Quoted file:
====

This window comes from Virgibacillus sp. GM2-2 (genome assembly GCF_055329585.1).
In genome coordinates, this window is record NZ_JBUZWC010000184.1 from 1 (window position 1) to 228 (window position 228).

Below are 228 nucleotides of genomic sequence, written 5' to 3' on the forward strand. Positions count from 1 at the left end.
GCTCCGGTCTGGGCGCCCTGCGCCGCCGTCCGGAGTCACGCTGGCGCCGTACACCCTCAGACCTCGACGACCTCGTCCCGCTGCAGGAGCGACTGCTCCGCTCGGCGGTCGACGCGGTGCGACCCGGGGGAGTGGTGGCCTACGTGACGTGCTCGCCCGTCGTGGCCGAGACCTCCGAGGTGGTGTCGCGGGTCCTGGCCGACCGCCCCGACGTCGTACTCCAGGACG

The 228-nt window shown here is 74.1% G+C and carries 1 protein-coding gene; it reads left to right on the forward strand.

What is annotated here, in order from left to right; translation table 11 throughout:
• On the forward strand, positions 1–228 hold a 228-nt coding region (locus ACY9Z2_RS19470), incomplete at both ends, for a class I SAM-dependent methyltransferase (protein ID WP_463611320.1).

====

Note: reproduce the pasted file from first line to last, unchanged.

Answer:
This window comes from Virgibacillus sp. GM2-2 (genome assembly GCF_055329585.1).
In genome coordinates, this window is record NZ_JBUZWC010000184.1 from 1 (window position 1) to 228 (window position 228).

Below are 228 nucleotides of genomic sequence, written 5' to 3' on the forward strand. Positions count from 1 at the left end.
GCTCCGGTCTGGGCGCCCTGCGCCGCCGTCCGGAGTCACGCTGGCGCCGTACACCCTCAGACCTCGACGACCTCGTCCCGCTGCAGGAGCGACTGCTCCGCTCGGCGGTCGACGCGGTGCGACCCGGGGGAGTGGTGGCCTACGTGACGTGCTCGCCCGTCGTGGCCGAGACCTCCGAGGTGGTGTCGCGGGTCCTGGCCGACCGCCCCGACGTCGTACTCCAGGACG

The 228-nt window shown here is 74.1% G+C and carries 1 protein-coding gene; it reads left to right on the forward strand.

What is annotated here, in order from left to right; translation table 11 throughout:
• On the forward strand, positions 1–228 hold a 228-nt coding region (locus ACY9Z2_RS19470), incomplete at both ends, for a class I SAM-dependent methyltransferase (protein ID WP_463611320.1).